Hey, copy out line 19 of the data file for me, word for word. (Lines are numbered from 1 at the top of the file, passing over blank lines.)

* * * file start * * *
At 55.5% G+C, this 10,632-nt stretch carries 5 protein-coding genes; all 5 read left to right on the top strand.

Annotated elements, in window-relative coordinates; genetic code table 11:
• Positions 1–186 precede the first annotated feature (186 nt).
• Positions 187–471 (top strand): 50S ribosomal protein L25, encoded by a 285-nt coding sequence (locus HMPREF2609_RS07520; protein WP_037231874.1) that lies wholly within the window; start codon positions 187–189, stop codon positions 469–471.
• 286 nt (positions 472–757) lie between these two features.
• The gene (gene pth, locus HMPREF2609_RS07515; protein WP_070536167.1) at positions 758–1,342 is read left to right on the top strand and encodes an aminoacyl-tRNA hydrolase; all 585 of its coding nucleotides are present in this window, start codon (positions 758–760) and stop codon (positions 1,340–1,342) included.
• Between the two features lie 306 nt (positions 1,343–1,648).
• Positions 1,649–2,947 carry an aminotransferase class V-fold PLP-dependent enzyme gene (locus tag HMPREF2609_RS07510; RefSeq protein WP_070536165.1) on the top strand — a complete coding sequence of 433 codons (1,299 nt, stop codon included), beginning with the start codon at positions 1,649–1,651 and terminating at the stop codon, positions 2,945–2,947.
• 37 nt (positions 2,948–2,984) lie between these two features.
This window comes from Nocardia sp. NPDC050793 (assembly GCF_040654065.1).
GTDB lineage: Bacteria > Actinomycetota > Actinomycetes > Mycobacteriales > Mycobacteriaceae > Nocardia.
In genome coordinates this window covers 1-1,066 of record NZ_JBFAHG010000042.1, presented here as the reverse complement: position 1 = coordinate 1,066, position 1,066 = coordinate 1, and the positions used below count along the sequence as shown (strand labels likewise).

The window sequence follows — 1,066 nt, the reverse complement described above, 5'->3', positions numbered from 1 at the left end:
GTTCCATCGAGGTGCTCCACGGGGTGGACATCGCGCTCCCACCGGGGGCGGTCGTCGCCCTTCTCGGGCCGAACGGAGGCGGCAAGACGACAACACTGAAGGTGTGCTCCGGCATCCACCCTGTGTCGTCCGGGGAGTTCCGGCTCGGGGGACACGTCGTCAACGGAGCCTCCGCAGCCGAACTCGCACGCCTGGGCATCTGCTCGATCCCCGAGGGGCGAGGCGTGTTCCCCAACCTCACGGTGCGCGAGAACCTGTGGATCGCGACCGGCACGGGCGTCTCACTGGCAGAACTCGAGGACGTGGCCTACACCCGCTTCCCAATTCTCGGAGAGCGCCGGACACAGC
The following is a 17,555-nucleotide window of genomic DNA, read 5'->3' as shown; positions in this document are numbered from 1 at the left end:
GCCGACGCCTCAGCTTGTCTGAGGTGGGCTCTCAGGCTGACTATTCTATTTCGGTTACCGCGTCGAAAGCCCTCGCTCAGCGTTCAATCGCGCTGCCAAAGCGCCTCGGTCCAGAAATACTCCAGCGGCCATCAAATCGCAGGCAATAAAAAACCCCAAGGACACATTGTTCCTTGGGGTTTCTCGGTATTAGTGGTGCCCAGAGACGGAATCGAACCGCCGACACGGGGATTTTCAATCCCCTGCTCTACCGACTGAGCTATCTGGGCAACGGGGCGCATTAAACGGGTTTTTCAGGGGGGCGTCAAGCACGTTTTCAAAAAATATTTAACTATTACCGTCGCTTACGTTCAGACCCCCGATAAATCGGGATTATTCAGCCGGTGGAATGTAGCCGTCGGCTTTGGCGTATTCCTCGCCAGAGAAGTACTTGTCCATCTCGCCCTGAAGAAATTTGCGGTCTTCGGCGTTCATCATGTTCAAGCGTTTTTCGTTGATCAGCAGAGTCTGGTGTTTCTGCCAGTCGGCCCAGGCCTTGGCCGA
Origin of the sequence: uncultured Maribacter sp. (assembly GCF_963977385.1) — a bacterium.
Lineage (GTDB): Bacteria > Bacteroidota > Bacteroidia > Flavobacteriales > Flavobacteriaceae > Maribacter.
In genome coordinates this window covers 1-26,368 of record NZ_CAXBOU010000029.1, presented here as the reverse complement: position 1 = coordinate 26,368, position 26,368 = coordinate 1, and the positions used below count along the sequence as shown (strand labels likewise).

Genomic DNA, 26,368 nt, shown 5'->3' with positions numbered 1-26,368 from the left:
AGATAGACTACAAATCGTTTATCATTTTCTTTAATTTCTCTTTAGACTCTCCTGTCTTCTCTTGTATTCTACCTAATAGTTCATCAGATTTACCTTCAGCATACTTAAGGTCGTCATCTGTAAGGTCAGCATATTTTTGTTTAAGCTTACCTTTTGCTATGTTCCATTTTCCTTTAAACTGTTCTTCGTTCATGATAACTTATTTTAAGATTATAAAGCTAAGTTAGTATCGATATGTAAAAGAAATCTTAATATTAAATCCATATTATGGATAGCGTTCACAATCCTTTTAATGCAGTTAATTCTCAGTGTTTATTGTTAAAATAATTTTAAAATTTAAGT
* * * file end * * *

In genome coordinates this window covers 1-26,368 of record NZ_CAXBOU010000029.1, presented here as the reverse complement: position 1 = coordinate 26,368, position 26,368 = coordinate 1, and the positions used below count along the sequence as shown (strand labels likewise).